Why we need to rethink the creative brief

Last week, at the 4A’s Strategy Festival, I noticed that a number of case studies followed a familiar and compelling story arc:

  • We are doomed.
  • We have an “aha!” moment.
  • We save the world.

It left me feeling inspired, but also wondering what role a creative brief played in these perfect stories.

In my own experience, the frequency and primacy of the brief has waned. And it turned out I was not alone. Venetia Taylor, the former planner turned strategist at Google, took the stage and confessed, “I haven’t written a brief in a long time.”

Then I remembered how R/GA and Beats by Dr. Dre stirred the pot at Cannes last year, with a presentation slide that read F**K BRIEFS (but without asterisks). 

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What a contrast to decades ago when David Ogilvy famously said, “Give me the freedom of a tight brief.”

Has the creative brief completely lost all relevance in our modern marketing world? It’s possible.

But rather than kill the brief altogether and give in to unstructured anarchy (human sacrifice, dogs and cats living together, mass hysteria), I think some retooling is in order.

From bottleneck to bookend

The classic brief is a benevolent bottleneck – the center of a bow tie process, where a wide range of possibilities are narrowed then expand creatively out the other side.

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But for digital campaigns these days, time is tight, so primary research and rigorous discovery get shortchanged. Assumptions are made and iterated upon quickly. Being agile is nothing new in product development and start-up culture, but it has yet to really become standard in the way agency teams work and brief each other.

The creative brief has become a static object in an increasingly dynamic context. In the modern marketing world bow ties are on the outs.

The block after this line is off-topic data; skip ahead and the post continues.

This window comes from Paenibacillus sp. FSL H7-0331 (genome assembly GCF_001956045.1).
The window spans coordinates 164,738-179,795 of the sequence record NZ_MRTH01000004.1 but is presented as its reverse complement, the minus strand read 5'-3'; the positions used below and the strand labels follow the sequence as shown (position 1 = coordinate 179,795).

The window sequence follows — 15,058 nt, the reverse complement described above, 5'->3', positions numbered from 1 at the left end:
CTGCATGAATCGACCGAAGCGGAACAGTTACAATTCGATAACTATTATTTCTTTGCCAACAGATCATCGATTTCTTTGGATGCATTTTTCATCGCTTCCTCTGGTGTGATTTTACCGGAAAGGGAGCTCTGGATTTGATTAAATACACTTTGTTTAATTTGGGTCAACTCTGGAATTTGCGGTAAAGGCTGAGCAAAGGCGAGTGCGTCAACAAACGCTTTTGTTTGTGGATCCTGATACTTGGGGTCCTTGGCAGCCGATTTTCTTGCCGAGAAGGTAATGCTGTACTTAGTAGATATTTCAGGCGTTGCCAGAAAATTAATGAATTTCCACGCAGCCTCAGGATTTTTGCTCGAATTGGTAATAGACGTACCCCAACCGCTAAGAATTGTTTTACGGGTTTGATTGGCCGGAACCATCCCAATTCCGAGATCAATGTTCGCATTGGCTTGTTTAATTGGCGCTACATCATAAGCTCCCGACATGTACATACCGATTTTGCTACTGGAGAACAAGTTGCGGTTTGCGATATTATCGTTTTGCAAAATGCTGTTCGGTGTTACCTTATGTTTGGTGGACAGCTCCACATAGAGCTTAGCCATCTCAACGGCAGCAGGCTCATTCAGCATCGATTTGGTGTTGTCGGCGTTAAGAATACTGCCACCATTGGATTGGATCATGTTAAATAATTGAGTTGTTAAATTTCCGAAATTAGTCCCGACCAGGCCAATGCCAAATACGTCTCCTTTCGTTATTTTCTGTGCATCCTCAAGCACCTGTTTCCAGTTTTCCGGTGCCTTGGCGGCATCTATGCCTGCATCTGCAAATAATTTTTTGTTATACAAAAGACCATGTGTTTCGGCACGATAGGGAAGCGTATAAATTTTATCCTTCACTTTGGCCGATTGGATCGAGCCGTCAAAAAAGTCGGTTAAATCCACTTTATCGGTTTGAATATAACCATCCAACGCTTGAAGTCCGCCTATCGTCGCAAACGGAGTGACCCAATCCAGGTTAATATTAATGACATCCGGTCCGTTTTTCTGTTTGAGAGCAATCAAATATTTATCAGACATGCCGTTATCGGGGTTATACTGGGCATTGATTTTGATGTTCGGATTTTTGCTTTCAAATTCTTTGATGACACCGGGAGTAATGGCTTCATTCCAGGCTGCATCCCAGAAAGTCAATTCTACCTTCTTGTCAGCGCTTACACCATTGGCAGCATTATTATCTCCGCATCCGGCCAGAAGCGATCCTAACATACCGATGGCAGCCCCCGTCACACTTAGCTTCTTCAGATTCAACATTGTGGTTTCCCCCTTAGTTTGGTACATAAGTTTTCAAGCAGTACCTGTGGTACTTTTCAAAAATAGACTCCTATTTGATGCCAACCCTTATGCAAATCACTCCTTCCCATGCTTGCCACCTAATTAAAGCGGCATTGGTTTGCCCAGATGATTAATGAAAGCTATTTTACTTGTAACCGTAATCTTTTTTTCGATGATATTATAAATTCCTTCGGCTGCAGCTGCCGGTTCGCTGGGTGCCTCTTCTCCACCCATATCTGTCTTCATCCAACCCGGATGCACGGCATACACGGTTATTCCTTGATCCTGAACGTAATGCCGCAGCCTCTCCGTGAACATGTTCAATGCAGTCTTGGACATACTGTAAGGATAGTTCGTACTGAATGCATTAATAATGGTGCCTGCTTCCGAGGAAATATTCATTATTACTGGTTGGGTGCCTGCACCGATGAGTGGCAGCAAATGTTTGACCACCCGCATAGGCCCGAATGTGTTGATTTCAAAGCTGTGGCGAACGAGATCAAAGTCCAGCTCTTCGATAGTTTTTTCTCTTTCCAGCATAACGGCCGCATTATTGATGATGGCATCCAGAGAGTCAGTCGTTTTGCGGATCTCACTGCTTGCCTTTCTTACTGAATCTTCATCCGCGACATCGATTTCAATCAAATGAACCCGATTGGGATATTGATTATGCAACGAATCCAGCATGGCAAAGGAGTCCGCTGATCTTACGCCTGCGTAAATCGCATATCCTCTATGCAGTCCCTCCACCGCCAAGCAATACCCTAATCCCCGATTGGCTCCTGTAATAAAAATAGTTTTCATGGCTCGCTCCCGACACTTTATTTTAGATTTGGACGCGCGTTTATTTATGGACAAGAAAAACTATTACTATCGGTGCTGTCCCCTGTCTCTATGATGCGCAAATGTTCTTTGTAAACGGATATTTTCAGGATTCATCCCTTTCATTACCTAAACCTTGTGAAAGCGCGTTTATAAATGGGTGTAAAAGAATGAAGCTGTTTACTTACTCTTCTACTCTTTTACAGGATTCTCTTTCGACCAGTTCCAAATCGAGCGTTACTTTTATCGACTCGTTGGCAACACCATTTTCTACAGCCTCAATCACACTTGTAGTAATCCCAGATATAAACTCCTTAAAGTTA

The brief in two parts – alpha and beta

What we need is a new kind of brief that is designed to be flexible, useful, and interesting all at once. What if there was one document with two parts that served as bookends to the creative and strategic arc?

Let’s imagine how this type of brief would unfold in this new context.

Step 1: Alpha  

The Alpha brief is a conversation starter. It captures the client’s request clearly and in the form of a big question. Like products in an alpha phase, it’s an early stage version of the brief – a blunt instrument that sets things in motion.

It’s underpinned by pointed questions from each core discipline – the user experience (UX), design, media, analytics, tech, and so forth – and allows for early hunches and thought starters.

  • Purpose: Start the conversation with the big ambition, phrased as a question.
  • Includes: The central question restated through the lens of each discipline.
  • Consider: Hunches based on available research and intuition, and crucial details from client assignment brief.
  • Time required to alpha: one to three days.

After each discipline explores its answer to the central question, possibilities and choices multiply. The teams get together often to discuss and compare notes. Inspiration comes from around the table and patterns start to emerge.

Soon the team reaches an inflection point where disparate ideas start to gel. A way of thinking about the question feels right and a direction takes shape. At this stage the strategist works to connect these dots and works with the core team to capture the thinking in the Beta brief.

Step 2: Beta  

The Beta brief addresses the questions answered in the Alpha brief, creating a focused point-of-view that originates from multiple disciplines.

  • Purpose: Answer the core question with a clear point of view.
  • Includes: Each discipline’s answer to the question.
  • Consider: Experience pillars, creative expression, brand ambition, enemy, priority channels, how and why people would share.
  • Time required to beta: two to four weeks.

The most important feature of this approach is that it removes unreasonable expectations of nailing the problem at the outset. Instead, it takes advantage of everyone’s perspective and empowers the core team to solve it. When everyone’s on board, the basic structure can work for both campaign and platform projects.

A living brief is born

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The resulting brief is now a living asset that can inform the broader team – outside stakeholders – and give you a head start for the presentation to follow. It can be tweaked as needed, while still representing the best thinking of the whole team.

Seeing the brief as less of an initial declaration and more of a living document can free up teams to start with the big question, arriving at the most interesting and useful answers together as one.

Homepage and article images via Flickr. 

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